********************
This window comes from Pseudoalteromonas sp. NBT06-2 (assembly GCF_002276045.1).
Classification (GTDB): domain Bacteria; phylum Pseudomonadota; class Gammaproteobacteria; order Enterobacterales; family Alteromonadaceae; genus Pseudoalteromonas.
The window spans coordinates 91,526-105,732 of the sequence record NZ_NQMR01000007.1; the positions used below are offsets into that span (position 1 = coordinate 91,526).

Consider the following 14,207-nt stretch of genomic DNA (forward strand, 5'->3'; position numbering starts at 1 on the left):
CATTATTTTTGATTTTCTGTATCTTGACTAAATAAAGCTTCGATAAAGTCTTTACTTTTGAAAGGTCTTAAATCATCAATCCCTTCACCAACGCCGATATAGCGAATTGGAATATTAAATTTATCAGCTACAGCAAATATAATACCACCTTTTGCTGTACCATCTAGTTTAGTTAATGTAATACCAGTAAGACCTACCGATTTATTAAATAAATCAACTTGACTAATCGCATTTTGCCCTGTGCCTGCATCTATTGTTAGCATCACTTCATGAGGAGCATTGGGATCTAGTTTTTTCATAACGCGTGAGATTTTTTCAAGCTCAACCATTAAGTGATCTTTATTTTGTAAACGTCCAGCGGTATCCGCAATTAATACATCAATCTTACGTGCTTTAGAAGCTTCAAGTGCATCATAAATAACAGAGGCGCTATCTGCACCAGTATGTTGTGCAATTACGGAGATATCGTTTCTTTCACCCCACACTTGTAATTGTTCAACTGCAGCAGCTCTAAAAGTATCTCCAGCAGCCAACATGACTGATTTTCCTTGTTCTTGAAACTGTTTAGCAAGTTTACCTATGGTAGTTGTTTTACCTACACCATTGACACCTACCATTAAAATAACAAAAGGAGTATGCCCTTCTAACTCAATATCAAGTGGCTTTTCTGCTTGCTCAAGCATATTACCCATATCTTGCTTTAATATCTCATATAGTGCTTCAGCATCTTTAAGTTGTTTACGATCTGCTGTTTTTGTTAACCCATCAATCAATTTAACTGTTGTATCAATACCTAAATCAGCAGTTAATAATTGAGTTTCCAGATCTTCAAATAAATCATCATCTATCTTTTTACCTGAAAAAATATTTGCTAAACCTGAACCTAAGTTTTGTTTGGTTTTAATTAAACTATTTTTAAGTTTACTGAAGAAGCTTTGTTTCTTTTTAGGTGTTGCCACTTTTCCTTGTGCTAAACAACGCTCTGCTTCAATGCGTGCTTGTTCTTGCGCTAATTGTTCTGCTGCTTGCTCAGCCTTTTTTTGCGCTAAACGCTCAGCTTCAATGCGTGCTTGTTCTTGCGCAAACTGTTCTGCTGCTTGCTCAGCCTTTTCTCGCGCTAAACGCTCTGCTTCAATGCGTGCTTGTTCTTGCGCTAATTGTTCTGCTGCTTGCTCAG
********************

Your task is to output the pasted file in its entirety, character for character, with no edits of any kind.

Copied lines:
This window comes from Pseudoalteromonas sp. NBT06-2 (assembly GCF_002276045.1).
Classification (GTDB): domain Bacteria; phylum Pseudomonadota; class Gammaproteobacteria; order Enterobacterales; family Alteromonadaceae; genus Pseudoalteromonas.
The window spans coordinates 91,526-105,732 of the sequence record NZ_NQMR01000007.1; the positions used below are offsets into that span (position 1 = coordinate 91,526).

Consider the following 14,207-nt stretch of genomic DNA (forward strand, 5'->3'; position numbering starts at 1 on the left):
CATTATTTTTGATTTTCTGTATCTTGACTAAATAAAGCTTCGATAAAGTCTTTACTTTTGAAAGGTCTTAAATCATCAATCCCTTCACCAACGCCGATATAGCGAATTGGAATATTAAATTTATCAGCTACAGCAAATATAATACCACCTTTTGCTGTACCATCTAGTTTAGTTAATGTAATACCAGTAAGACCTACCGATTTATTAAATAAATCAACTTGACTAATCGCATTTTGCCCTGTGCCTGCATCTATTGTTAGCATCACTTCATGAGGAGCATTGGGATCTAGTTTTTTCATAACGCGTGAGATTTTTTCAAGCTCAACCATTAAGTGATCTTTATTTTGTAAACGTCCAGCGGTATCCGCAATTAATACATCAATCTTACGTGCTTTAGAAGCTTCAAGTGCATCATAAATAACAGAGGCGCTATCTGCACCAGTATGTTGTGCAATTACGGAGATATCGTTTCTTTCACCCCACACTTGTAATTGTTCAACTGCAGCAGCTCTAAAAGTATCTCCAGCAGCCAACATGACTGATTTTCCTTGTTCTTGAAACTGTTTAGCAAGTTTACCTATGGTAGTTGTTTTACCTACACCATTGACACCTACCATTAAAATAACAAAAGGAGTATGCCCTTCTAACTCAATATCAAGTGGCTTTTCTGCTTGCTCAAGCATATTACCCATATCTTGCTTTAATATCTCATATAGTGCTTCAGCATCTTTAAGTTGTTTACGATCTGCTGTTTTTGTTAACCCATCAATCAATTTAACTGTTGTATCAATACCTAAATCAGCAGTTAATAATTGAGTTTCCAGATCTTCAAATAAATCATCATCTATCTTTTTACCTGAAAAAATATTTGCTAAACCTGAACCTAAGTTTTGTTTGGTTTTAATTAAACTATTTTTAAGTTTACTGAAGAAGCTTTGTTTCTTTTTAGGTGTTGCCACTTTTCCTTGTGCTAAACAACGCTCTGCTTCAATGCGTGCTTGTTCTTGCGCTAATTGTTCTGCTGCTTGCTCAGCCTTTTTTTGCGCTAAACGCTCAGCTTCAATGCGTGCTTGTTCTTGCGCAAACTGTTCTGCTGCTTGCTCAGCCTTTTCTCGCGCTAAACGCTCTGCTTCAATGCGTGCTTGTTCTTGCGCTAATTGTTCTGCTGCTTGCTCAG